The leader of the British National Party says Pauline Hanson will be welcomed should she decide to play a political role upon moving to the UK.
BNP leader Nick Griffin also said he felt sorry for Ms Hanson because she had been "forced out of her country by this politically correct intimidation and bullying. She would not be a sponger. We would regard her as a good addition."
The One Nation founder has put her million dollar property up for sale in Coleyville, southwest of Brisbane, and has announced she's moving to Britain.
Mr Griffin said the BNP's leaders had long observed Ms Hanson's career and "persecution" by Australian mainstream parties. He offered a bit of advice about where Ms Hanson should live, warning she should stay away from central London because it had become overrun with "spongers". He said more than 100,000 "indigenous" Londoners had fled the capital every year over the past two decades after being driven out by immigration.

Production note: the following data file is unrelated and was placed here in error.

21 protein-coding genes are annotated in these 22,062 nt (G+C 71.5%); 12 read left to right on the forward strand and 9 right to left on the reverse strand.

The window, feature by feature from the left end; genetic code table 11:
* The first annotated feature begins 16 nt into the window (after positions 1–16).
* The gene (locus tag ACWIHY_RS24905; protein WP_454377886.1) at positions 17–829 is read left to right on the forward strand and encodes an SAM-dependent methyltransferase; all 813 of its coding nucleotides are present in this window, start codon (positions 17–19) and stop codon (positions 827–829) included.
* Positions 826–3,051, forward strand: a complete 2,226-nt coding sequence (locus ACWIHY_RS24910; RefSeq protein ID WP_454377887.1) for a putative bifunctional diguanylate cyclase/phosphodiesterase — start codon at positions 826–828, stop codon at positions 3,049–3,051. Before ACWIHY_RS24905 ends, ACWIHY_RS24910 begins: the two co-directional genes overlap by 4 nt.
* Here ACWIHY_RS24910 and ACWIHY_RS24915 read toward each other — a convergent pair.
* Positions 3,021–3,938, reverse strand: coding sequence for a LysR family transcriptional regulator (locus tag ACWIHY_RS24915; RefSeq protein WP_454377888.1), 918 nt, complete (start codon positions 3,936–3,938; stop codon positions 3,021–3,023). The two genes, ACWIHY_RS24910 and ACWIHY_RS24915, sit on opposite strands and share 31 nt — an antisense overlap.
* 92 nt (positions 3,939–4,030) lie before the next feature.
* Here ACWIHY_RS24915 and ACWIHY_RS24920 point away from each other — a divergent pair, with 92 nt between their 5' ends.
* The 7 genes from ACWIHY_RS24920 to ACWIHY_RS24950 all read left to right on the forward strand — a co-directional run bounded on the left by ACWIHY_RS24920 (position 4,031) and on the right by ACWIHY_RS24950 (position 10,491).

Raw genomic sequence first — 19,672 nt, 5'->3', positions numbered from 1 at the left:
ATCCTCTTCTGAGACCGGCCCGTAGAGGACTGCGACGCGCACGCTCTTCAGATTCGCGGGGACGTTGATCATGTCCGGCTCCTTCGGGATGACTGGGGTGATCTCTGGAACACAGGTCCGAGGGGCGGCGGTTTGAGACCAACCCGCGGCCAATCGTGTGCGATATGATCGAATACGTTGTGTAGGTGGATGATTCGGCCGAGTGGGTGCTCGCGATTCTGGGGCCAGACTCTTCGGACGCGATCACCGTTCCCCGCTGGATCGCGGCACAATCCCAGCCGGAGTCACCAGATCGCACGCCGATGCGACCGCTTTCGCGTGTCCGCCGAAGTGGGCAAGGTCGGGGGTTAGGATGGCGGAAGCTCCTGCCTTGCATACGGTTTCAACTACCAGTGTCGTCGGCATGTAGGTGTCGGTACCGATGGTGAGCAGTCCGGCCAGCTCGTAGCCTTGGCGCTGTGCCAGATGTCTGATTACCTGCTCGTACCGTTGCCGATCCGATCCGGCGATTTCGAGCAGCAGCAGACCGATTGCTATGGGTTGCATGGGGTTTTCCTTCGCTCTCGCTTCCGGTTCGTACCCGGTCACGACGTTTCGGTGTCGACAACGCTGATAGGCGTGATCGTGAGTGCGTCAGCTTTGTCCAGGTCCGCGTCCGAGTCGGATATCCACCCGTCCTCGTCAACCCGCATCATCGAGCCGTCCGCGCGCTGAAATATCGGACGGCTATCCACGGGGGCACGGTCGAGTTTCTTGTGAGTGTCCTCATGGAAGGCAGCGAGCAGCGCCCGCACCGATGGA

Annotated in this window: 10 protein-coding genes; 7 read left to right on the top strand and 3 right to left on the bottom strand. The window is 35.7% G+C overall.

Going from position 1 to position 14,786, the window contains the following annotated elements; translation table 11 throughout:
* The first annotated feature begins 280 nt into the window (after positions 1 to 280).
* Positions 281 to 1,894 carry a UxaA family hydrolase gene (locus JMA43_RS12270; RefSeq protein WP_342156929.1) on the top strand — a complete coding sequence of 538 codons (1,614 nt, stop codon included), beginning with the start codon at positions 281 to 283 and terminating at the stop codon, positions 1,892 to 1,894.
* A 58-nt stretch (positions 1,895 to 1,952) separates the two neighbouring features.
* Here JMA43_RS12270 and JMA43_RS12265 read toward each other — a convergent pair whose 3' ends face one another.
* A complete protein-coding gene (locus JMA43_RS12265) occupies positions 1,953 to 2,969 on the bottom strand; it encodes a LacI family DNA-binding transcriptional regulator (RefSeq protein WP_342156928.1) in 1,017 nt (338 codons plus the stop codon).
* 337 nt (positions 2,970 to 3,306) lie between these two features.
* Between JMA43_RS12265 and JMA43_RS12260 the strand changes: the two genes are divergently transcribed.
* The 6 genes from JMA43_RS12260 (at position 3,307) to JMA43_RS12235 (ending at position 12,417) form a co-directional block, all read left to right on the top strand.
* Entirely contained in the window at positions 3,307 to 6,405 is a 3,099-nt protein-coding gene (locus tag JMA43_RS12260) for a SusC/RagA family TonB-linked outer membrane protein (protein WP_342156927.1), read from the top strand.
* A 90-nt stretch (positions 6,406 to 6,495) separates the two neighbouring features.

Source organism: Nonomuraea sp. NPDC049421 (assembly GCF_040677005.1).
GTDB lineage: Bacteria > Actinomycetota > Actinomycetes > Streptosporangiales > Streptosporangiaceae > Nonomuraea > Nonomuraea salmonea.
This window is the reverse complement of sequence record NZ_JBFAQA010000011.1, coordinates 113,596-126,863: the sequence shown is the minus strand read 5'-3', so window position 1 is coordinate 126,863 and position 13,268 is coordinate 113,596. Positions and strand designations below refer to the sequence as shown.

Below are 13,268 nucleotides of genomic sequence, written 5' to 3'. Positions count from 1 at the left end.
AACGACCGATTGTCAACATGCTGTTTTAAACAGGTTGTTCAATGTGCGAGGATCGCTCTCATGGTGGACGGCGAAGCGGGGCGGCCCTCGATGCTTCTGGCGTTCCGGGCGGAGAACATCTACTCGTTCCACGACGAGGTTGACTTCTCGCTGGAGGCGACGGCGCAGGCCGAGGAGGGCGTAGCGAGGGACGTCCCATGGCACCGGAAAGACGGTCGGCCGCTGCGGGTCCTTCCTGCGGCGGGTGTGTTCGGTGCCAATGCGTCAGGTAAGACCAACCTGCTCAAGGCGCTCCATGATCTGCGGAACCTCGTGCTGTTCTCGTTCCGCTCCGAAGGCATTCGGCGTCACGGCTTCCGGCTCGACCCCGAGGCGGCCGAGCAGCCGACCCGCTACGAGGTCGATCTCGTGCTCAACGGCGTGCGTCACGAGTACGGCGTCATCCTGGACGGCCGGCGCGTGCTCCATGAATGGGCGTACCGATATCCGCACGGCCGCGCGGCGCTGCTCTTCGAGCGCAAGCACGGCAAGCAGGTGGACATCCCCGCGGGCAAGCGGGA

"It has been a relentless flow because they can't stand living there and feeling like foreigners in their own city," he said.
Ms Hanson's hardline views on race sparked a national debate over immigration policy and Aboriginal disadvantage from the time she entered federal parliament in 1996. In her maiden speech, she said "we are in danger of being swamped by Asians", and questioned multiculturalism.